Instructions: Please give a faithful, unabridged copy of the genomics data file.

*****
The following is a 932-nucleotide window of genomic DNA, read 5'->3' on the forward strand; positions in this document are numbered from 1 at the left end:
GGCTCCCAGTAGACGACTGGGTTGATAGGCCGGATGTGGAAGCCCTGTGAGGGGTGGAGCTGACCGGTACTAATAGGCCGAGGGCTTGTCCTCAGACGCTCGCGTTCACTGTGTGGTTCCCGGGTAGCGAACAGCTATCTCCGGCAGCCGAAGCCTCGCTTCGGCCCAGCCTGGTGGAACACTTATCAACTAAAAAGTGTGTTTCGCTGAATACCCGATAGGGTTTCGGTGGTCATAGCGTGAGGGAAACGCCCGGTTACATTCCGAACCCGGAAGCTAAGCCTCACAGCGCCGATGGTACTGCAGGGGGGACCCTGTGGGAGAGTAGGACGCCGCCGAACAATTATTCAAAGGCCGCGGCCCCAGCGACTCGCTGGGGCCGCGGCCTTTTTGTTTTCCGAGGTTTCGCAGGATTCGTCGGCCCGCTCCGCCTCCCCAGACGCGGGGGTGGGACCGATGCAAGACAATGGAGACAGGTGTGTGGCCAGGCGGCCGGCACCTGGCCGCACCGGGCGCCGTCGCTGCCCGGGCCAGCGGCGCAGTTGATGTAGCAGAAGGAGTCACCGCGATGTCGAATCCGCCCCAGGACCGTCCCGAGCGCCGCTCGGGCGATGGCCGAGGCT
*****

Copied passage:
The following is a 932-nucleotide window of genomic DNA, read 5'->3' on the forward strand; positions in this document are numbered from 1 at the left end:
GGCTCCCAGTAGACGACTGGGTTGATAGGCCGGATGTGGAAGCCCTGTGAGGGGTGGAGCTGACCGGTACTAATAGGCCGAGGGCTTGTCCTCAGACGCTCGCGTTCACTGTGTGGTTCCCGGGTAGCGAACAGCTATCTCCGGCAGCCGAAGCCTCGCTTCGGCCCAGCCTGGTGGAACACTTATCAACTAAAAAGTGTGTTTCGCTGAATACCCGATAGGGTTTCGGTGGTCATAGCGTGAGGGAAACGCCCGGTTACATTCCGAACCCGGAAGCTAAGCCTCACAGCGCCGATGGTACTGCAGGGGGGACCCTGTGGGAGAGTAGGACGCCGCCGAACAATTATTCAAAGGCCGCGGCCCCAGCGACTCGCTGGGGCCGCGGCCTTTTTGTTTTCCGAGGTTTCGCAGGATTCGTCGGCCCGCTCCGCCTCCCCAGACGCGGGGGTGGGACCGATGCAAGACAATGGAGACAGGTGTGTGGCCAGGCGGCCGGCACCTGGCCGCACCGGGCGCCGTCGCTGCCCGGGCCAGCGGCGCAGTTGATGTAGCAGAAGGAGTCACCGCGATGTCGAATCCGCCCCAGGACCGTCCCGAGCGCCGCTCGGGCGATGGCCGAGGCT